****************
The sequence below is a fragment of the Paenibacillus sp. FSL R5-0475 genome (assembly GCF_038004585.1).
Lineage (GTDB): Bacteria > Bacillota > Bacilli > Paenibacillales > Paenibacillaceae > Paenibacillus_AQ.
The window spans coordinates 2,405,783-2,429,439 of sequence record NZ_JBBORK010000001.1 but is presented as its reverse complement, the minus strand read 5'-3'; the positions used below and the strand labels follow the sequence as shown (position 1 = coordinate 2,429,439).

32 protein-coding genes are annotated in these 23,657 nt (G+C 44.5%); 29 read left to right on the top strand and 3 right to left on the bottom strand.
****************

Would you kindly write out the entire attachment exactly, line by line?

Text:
The sequence below is a fragment of the Paenibacillus sp. FSL R5-0475 genome (assembly GCF_038004585.1).
Lineage (GTDB): Bacteria > Bacillota > Bacilli > Paenibacillales > Paenibacillaceae > Paenibacillus_AQ.
The window spans coordinates 2,405,783-2,429,439 of sequence record NZ_JBBORK010000001.1 but is presented as its reverse complement, the minus strand read 5'-3'; the positions used below and the strand labels follow the sequence as shown (position 1 = coordinate 2,429,439).

32 protein-coding genes are annotated in these 23,657 nt (G+C 44.5%); 29 read left to right on the top strand and 3 right to left on the bottom strand.